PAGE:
Seattle Fandango Project workshop

Saturday, March 2
El Centro de la Raza
2425 16th Ave S
Seattle, WA 98144

What is Fandango / Que es el Fandango

Fandango jarocho is a four-hundred-year-old tradition from Veracruz, Mexico born from the encounter between European, Indigenous, African, and Arab cultures. After being canonized by the Mexican government, El Nuevo Movimiento Jaranero reclaimed the musical celebration of fandango in the 1970’s as a space for community transformation and empowerment. Over the last twenty years, Chicano and Mexican communities in the U.S. have engaged with communities in Veracruz to use fandango as a technology for community building and social justice that transcends national borders.

The Seattle Fandango Project joins this movement by using the fandango to build and transform community. As a technology (in the analog), fandango contains protocols within dance, music, verse, and participation that provide new channels of communication, connection, and understanding. People find themselves through musical interaction with others, and both individually and communally realize new possibilities and ways of being. This is convivencia, to convene and coexist. Once people leave fandango, this new sense of self carries over to other parts of their lives.


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About mjj22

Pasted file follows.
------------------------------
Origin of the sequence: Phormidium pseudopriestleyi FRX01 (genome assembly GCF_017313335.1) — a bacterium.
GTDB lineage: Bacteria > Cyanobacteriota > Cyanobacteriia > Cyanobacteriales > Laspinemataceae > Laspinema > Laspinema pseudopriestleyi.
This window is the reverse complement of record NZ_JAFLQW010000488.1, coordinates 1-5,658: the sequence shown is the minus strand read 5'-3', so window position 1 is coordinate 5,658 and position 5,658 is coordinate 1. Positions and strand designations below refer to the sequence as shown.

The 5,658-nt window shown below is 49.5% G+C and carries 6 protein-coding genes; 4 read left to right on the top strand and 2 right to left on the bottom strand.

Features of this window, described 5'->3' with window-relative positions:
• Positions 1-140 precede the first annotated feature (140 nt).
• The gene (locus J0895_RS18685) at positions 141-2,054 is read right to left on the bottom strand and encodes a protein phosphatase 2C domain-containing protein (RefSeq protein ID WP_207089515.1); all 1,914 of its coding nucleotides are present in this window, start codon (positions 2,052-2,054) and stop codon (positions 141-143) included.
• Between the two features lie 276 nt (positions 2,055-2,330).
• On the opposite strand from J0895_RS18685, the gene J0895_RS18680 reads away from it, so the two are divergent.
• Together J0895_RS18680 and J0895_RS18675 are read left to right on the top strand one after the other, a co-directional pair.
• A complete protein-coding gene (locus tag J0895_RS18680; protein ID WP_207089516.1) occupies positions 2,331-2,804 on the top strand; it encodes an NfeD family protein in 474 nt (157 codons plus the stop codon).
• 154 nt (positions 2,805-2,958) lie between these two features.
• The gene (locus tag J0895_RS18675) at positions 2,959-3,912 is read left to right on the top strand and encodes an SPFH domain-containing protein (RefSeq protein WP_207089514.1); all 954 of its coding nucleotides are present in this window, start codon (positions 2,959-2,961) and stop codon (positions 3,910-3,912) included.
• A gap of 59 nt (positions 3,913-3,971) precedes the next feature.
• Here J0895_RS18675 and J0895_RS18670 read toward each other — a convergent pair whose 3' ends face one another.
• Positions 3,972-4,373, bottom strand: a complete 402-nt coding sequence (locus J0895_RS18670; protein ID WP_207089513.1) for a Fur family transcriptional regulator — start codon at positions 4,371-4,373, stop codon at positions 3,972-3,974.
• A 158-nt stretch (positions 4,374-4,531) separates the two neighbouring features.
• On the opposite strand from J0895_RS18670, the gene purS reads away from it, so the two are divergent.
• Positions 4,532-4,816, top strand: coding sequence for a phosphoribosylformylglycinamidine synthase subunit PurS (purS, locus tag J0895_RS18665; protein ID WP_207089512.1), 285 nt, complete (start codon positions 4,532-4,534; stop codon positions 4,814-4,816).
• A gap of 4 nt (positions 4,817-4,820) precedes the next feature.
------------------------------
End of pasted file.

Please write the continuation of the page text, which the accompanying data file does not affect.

Current research project The Multi Dimensions of Blackness: Cultural Hegemony in the US and Abroad I am interested in how the concept of race and identity plays a role in how we perceive difference. Moreover, I would like to investigate how colonial powers such as the United States have shaped ideas of race and identity while maintaining colonial rule abroad. This past summer (2012) I was a participant in the Summer Institute in the Art & Humanities. This opportunity allowed me to explore questions concerning race and representation. Why were my peers studying abroad and returning with the same preconceived notions of developing countries? Why were my college classmates representing people and places in the Global South as underdeveloped, religious radicals, uneducated, disease stricken, and confrontational? These questions have driven my interest in globalization, power, borders, and how a variety of people and institutions located in "the West" represent the Global South.

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